The ATM industry is experiencing a “general delay” in its attempts to upgrade from Windows 7 to Windows 10, despite the deadline being only a year away.
“Unfortunately, the ATM industry [is moving] to Windows 10 with a large delay, as hardware vendors only made the Windows 10 XFS drivers available in 2017,” says Carmine Evangelista, CTO at Auriga. “On the other hand, the banks moved to Windows 7 quite recently – there is a general delay in the whole ecosystem.”
Microsoft ended mainstream support for Windows 7 in January 2015, but has since maintained extended support, which will end on January 14, 2020. Under extended support, Microsoft no longer adds new features or offers complimentary support, but still provides bug fixes and patches.
“As with the migration from Windows XP to Windows 7, the big issue will be security patches,” says Evangelista. “After the end of operating system (OS) support, ATMs can be vulnerable to security threats that cannot be fixed.” ATM vendors Diebold Nixdorf and NCR have recently issued warnings about the threat of attacks on machines. The US Secret Service released a statement in January 2018 warning of the “sophisticated” use of “software and hardware” attacks on vulnerable ATMs.
“Technically the industry is absolutely ready [to migrate] but practically we anticipate that there will be both early adopters and laggards, so I would rate us at 50%,” said Mike Lee, CEO of the ATM Industry Association (ATMIA) in an email.
“It is interesting to note that all the hardware vendors decided to use a feature of Windows 10, the capability to host old 32 bit programs in the WOW (windows on windows) subsystem, to reuse the same kind of XFS layer in Windows 7. The reason for this decision is that the use of Windows 10’s native architecture – based on 64bit APIs – would require a rewrite of the whole XFS [extensions for financial services] layer and ATM program.”
“We have defined the roadmap for the mainstream migration from W7 to W10 and explored alternatives like Linux hypervisor as a solution to migrate to W10 without the need for costly hardware upgrades. Since the industry, through ATMIA committees, has been planning at least since 2016 I would say the migration from Window 7 to Windows 10 will be a hundred times more efficient than the migration from XP to Windows 7.”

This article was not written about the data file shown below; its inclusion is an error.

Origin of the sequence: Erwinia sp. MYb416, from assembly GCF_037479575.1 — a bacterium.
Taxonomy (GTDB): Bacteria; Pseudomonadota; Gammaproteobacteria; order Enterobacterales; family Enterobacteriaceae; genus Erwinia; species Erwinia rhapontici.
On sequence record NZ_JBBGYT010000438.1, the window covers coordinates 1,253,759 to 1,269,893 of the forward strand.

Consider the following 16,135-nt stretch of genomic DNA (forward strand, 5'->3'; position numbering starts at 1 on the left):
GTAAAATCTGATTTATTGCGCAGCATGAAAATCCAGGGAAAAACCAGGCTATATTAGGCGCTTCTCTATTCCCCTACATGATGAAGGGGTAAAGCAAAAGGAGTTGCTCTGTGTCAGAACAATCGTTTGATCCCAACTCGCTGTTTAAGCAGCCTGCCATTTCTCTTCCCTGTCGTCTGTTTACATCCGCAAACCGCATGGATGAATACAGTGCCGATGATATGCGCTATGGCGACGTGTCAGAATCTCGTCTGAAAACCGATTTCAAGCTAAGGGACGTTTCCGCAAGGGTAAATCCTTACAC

According to a November 2018 report from Positive Technologies, a majority of ATMs are still running XP, despite support for that operating system ending in April 2014. Positive Technologies tested 26 machines from “various” manufacturers and service providers. 15 were found to be running Windows XP.
“The upcoming migrations to new operating systems, as a result of end-of-support for existing systems, should be viewed in a broader context of the widespread adoption of dynamic technologies ranging from smartphones to cloud architectures,” reads an ATMIA statement on the 2020 deadline. “ATMIA is currently coordinating an international Industry RFI process for Next Generation ATMs and will work with members and stakeholders to make significant industry recommendations in due course for an innovative future for ATMs.
Evangelista expects the Windows 10 migration to be the last for a while. “With Windows 10 [Microsoft’s] release management of Windows changed: currently it is not planned that there will be a major new Windows version but only updates of Windows 10.” While some ATM providers are switching from Microsoft to Linux, Evangelista believes that there are some issues present when using other operating systems.
“The big issue about the use of other OS is that currently only Windows is providing a stable environment – the standards API CEN/XFS – for multivendor applications. Other OS can be supported using J/XFS [an alternative API], which is not mature enough to guarantee the same performance of XFS, or by using a dedicated solution from the hardware vendors.”